The ingredients to avoid in household cleaners are phenols – a parent compound used as a disinfectant. If the label says “disinfectant”, “antibacterial”, or “sanitizer”, chances are it contains phenolic compounds, which can be toxic to dogs and cats.

Let’s run through a few common cleaners and how they can be used safely around your pets.

Bleach/Bleach Cleaners

There are countless products that contain bleach, however if used properly, the risk of skin irritation or stomach upset is minute.

Straight bleach should be properly diluted with water, and if using either a bleach solution or cleaner, it’s important to thoroughly rinse and air dry. Bleach odor can be overpowering for both pets and humans alike, so use it in well-ventilated areas.

Carpet Shampoo

Carpet shampoos can cause skin irritation or stomach upset, but most are safe for households with pets. Make sure the carpet is completely dry before allowing pets to re-enter the area.

Carpet Deodorizing Powders

Carpet deodorizing powders, if ingested, can cause respiratory irritation, resulting in coughing, sneezing or a runny nose. Keep pets out of the room until you have vacuumed up the powder – and make sure to do a thorough job, as it can linger deep inside the carpet fibers.  If your pet comes in direct contact with the powder, you should wash their paws with soap and water to avoid skin irritation.

Aerosol Air Fresheners and Disinfectants

Chemicals common in many popular air fresheners and disinfectants, can cause skin irritation, as well gastrointestinal issues.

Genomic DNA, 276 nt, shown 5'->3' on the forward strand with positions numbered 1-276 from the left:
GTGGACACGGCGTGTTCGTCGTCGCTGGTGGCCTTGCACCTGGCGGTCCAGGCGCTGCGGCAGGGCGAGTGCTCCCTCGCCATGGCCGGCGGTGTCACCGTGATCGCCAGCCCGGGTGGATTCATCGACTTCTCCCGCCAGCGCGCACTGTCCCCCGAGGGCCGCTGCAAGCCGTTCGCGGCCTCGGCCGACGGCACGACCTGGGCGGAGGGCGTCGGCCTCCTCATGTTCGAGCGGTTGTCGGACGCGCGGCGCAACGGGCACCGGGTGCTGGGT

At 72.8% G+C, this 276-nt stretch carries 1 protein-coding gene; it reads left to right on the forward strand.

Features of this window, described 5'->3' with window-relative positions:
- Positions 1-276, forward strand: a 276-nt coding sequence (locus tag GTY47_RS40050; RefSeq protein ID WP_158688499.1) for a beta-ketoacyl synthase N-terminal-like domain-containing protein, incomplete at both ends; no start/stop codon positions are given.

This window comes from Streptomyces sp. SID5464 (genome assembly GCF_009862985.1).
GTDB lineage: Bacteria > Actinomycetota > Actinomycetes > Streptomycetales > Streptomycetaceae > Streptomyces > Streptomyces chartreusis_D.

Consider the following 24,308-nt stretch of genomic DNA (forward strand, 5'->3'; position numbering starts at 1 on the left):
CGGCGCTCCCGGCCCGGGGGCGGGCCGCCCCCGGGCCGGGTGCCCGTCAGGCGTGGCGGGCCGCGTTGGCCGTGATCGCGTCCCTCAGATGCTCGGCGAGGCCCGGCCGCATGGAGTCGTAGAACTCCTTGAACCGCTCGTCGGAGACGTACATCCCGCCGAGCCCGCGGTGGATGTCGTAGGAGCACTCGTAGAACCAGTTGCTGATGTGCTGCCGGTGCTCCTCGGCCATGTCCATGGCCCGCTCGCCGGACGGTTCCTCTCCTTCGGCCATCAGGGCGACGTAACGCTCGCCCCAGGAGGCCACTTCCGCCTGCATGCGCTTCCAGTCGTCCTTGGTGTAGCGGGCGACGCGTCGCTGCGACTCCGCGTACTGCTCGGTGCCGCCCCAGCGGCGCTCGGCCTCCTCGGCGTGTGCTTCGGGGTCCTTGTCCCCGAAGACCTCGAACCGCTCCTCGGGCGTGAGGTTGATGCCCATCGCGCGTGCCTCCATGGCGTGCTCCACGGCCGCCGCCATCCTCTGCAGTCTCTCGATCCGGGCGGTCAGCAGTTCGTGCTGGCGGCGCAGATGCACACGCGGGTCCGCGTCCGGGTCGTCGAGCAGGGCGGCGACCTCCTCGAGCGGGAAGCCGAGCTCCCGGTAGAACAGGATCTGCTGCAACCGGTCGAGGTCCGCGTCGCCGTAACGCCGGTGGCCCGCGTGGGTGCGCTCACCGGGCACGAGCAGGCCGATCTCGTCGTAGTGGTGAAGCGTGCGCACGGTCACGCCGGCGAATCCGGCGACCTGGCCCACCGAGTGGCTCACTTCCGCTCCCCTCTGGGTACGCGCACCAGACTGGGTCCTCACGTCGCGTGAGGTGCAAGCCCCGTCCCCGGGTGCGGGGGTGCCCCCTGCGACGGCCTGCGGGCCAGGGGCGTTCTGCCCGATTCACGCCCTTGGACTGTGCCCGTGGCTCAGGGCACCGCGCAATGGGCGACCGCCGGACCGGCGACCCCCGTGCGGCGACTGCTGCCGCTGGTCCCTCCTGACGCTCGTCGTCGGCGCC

When spraying, make sure the pets are out of the room and do not come in contact with any surfaces until they are dry.

Floor Cleaners

When it comes to cleaning floors, many of us prefer the quick and easy method, like disposable microfiber pads that spray a cleaning solution.  The chemicals in these products are usually diluted, which means they do not present serious health risks to pets.

If you opt to use the traditional mop and bucket, be sure to dilute the solution properly with water, and always make sure the floors are dry before allowing pets back into the area.

Taking the time to find household cleaning products that will not create unnecessary risks for your beloved pets and taking care to use them properly, will ensure clean and healthy living spaces for everyone in your household!


Rescued Golden Pheasant Finally Finds a Home

“Buckbeak” spent 272 days at ARL

In September 2019, the Animal Rescue League of Boston’s (ARL) Law Enforcement Department seized two dozen animals from horrific, unsanitary conditions at a Middleboro commercial breeding facility.

“Buckbeak”, a young golden pheasant, was rescued from the same property several months earlier.

Buckbeak quickly made himself at home in ARL’s iconic barn, located at the Dedham Animal Care and Adoption Center, and over a series of weeks was tested for several avian diseases, and was banded for identification purposes.

While extremely beautiful, golden pheasants are not native to Massachusetts.

They can however be kept as pets – but only by obtaining a permit from the MA Department of Fisheries and Wildlife which is required to be renewed annually.

Along with a permit, potential adopters also needed a secure enclosure, as Buckbeak is able to fly.

Unfortunately, these circumstances kept the golden pheasant at ARL for nearly nine months.

 A Perfect Match

This past week, ARL received an inquiry from a person who not only had a permit and a perfect setup, but was also caring for another pheasant!

After 272 days in the care of ARL, Buckbeak is now in the company of a female pheasant and enjoying his forever home!

Caring for Livestock

ARL’s livestock population is constantly changing.

From goats, pigs, horses, to roosters, pigeons and of course pheasants, ARL provides more than a temporary shelter for these animals – ARL gives these animals another chance at life.

We encourage anyone with the passion and capacity to care for livestock to check our website often to find your next barnyard friend!


Update: 2020 Virtual Lobby Day for Animals Postponed